Astrophys. J., 852, 142-142 (2018/January-2)
The effect of filaments and tendrils on the H I content of galaxies.
ODEKON M.C., HALLENBECK G., HAYNES M.P., KOOPMANN R.A., PHI A. and WOLFE P.-F.
Abstract (from CDS):
We use the ALFALFA H I survey to examine whether the cold gas reservoirs of galaxies are inhibited or enhanced in large-scale filaments. Our sample includes 9947 late-type galaxies with H I detections and 4236 late-type galaxies with well-determined H I detection limits that we incorporate using survival analysis statistics. We find that, even at fixed local density and stellar mass, and with group galaxies removed, the H I deficiency of galaxies in the stellar mass range 8.5 < log(M/M☉) < 10.5 decreases with distance from the filament spine, suggesting that galaxies are cut off from their supply of cold gas in this environment. We also find that, at fixed local density and stellar mass, the galaxies that are the most gas-rich are those in small, correlated "tendril" structures within voids: although galaxies in tendrils are in significantly denser environments, on average, than galaxies in voids, they are not redder or more H I deficient. This stands in contrast to the fact that galaxies in tendrils are more massive than those in voids, suggesting a more advanced stage of evolution. Finally, at fixed stellar mass and color, galaxies closer to the filament spine, or in high-density environments, are more deficient in H I. This fits a picture where, as galaxies enter denser regions, they first lose H I gas and then redden as star formation is reduced.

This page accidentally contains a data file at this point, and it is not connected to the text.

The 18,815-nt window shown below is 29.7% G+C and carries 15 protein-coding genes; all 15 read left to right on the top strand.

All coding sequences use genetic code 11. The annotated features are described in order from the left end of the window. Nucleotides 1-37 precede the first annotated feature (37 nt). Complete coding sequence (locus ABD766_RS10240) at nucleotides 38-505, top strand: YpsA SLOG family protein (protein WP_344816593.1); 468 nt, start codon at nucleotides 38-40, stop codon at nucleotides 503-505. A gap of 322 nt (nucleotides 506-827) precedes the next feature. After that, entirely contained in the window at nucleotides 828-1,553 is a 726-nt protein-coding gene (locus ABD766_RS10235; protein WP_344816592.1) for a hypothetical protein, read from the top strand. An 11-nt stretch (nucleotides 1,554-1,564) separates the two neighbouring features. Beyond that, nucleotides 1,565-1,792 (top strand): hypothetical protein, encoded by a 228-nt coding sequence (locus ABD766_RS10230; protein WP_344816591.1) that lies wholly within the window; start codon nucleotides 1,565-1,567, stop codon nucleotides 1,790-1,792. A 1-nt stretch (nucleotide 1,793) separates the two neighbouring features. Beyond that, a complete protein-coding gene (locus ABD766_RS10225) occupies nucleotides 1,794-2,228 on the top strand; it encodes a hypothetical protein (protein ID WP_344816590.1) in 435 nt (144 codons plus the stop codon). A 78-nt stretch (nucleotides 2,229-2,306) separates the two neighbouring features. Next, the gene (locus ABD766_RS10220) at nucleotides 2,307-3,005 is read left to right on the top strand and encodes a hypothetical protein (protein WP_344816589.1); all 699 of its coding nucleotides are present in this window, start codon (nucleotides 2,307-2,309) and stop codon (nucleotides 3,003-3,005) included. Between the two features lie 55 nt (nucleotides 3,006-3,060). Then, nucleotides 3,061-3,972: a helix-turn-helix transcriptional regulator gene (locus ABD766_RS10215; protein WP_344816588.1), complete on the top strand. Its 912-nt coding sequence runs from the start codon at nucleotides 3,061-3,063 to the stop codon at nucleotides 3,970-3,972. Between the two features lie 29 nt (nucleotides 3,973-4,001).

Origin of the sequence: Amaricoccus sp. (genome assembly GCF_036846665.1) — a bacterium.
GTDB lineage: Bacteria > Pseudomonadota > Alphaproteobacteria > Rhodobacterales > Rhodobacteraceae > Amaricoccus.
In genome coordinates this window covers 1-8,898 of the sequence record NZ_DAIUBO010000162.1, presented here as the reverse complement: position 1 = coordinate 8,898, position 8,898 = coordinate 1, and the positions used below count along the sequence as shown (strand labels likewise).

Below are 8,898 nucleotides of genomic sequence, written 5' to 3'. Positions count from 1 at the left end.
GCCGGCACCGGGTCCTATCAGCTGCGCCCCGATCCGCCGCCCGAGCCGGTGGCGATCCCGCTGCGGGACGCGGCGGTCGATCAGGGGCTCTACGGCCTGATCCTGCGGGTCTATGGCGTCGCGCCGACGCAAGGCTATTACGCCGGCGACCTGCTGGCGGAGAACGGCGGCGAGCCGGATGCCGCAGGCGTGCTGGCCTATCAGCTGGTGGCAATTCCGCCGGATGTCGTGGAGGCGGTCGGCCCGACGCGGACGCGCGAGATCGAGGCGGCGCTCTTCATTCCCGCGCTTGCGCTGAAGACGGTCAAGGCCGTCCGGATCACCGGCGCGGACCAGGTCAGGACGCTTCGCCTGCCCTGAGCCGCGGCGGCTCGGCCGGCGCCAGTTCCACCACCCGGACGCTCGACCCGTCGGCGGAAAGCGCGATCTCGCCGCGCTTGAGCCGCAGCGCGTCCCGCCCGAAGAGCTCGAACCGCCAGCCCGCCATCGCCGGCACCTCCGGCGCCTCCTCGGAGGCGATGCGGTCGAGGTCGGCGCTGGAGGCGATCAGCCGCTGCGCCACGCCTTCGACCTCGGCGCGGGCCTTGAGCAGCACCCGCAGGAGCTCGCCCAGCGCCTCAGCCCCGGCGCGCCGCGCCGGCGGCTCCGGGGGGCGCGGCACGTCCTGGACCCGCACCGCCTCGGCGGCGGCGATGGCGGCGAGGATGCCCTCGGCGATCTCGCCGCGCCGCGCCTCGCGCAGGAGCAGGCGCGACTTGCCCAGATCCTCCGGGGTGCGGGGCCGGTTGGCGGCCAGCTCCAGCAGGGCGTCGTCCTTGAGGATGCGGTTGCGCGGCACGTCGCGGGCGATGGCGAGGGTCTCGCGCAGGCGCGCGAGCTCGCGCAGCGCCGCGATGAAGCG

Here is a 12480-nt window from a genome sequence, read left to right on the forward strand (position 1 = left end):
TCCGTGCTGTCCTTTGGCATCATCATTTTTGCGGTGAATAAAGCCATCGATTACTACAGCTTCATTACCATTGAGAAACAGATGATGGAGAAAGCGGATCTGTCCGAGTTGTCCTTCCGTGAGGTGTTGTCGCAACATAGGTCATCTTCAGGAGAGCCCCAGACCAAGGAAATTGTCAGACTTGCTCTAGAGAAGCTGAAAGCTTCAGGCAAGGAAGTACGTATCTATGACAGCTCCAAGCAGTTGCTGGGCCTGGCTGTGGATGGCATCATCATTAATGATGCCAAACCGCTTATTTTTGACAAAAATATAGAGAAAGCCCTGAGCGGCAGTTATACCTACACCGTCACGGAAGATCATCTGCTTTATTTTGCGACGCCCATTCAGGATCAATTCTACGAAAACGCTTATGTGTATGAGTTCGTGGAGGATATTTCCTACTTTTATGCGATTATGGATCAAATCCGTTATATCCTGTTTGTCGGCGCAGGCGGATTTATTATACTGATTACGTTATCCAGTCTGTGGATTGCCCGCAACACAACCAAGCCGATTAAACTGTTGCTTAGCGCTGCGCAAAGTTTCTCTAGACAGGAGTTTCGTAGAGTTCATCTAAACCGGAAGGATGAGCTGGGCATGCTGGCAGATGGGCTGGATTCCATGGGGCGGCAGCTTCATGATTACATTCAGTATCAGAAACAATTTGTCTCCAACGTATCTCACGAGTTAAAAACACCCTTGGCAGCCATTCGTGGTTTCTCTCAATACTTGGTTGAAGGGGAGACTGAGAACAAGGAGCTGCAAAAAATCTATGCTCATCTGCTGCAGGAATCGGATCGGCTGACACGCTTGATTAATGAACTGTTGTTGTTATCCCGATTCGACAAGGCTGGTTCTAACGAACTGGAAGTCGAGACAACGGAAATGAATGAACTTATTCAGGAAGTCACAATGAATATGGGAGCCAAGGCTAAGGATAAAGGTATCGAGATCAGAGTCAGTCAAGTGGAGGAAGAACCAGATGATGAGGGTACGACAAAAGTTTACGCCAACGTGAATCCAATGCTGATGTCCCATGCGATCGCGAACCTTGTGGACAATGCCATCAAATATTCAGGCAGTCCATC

© 2018. The American Astronomical Society. All rights reserved.
galaxies: evolution - galaxies: general - galaxies: ISM - galaxies: spiral - galaxies: statistics - large-scale structure of universe - large-scale structure of universe
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